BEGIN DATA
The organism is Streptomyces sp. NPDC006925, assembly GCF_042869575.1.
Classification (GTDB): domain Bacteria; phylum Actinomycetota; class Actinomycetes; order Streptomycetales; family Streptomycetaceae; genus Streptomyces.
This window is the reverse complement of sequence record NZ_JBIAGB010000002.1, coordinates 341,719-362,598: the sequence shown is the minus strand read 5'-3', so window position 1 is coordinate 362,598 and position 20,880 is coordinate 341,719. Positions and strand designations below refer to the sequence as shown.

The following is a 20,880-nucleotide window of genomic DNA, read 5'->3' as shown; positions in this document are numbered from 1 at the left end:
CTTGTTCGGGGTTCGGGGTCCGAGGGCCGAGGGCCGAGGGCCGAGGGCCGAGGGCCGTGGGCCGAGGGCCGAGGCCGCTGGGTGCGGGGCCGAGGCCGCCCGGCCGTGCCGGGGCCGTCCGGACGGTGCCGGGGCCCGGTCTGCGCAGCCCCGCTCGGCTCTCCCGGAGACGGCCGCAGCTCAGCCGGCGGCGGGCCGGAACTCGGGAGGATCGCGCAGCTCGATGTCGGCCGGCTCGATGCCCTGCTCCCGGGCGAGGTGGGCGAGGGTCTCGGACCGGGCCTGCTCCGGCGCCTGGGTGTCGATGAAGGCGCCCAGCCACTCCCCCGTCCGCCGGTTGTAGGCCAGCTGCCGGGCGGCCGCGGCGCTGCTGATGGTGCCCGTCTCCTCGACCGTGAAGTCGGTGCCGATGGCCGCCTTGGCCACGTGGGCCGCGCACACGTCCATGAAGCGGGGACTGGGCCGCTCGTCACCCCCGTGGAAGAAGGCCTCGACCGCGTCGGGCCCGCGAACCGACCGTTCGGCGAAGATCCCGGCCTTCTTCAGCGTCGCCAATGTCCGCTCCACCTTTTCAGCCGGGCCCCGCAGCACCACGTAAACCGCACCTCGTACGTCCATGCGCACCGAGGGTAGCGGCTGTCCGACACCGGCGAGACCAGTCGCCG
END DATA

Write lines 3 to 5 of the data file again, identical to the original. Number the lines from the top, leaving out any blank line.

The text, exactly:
This window is the reverse complement of sequence record NZ_JBIAGB010000002.1, coordinates 341,719-362,598: the sequence shown is the minus strand read 5'-3', so window position 1 is coordinate 362,598 and position 20,880 is coordinate 341,719. Positions and strand designations below refer to the sequence as shown.

The following is a 20,880-nucleotide window of genomic DNA, read 5'->3' as shown; positions in this document are numbered from 1 at the left end:
CTTGTTCGGGGTTCGGGGTCCGAGGGCCGAGGGCCGAGGGCCGAGGGCCGAGGGCCGTGGGCCGAGGGCCGAGGCCGCTGGGTGCGGGGCCGAGGCCGCCCGGCCGTGCCGGGGCCGTCCGGACGGTGCCGGGGCCCGGTCTGCGCAGCCCCGCTCGGCTCTCCCGGAGACGGCCGCAGCTCAGCCGGCGGCGGGCCGGAACTCGGGAGGATCGCGCAGCTCGATGTCGGCCGGCTCGATGCCCTGCTCCCGGGCGAGGTGGGCGAGGGTCTCGGACCGGGCCTGCTCCGGCGCCTGGGTGTCGATGAAGGCGCCCAGCCACTCCCCCGTCCGCCGGTTGTAGGCCAGCTGCCGGGCGGCCGCGGCGCTGCTGATGGTGCCCGTCTCCTCGACCGTGAAGTCGGTGCCGATGGCCGCCTTGGCCACGTGGGCCGCGCACACGTCCATGAAGCGGGGACTGGGCCGCTCGTCACCCCCGTGGAAGAAGGCCTCGACCGCGTCGGGCCCGCGAACCGACCGTTCGGCGAAGATCCCGGCCTTCTTCAGCGTCGCCAATGTCCGCTCCACCTTTTCAGCCGGGCCCCGCAGCACCACGTAAACCGCACCTCGTACGTCCATGCGCACCGAGGGTAGCGGCTGTCCGACACCGGCGAGACCAGTCGCCG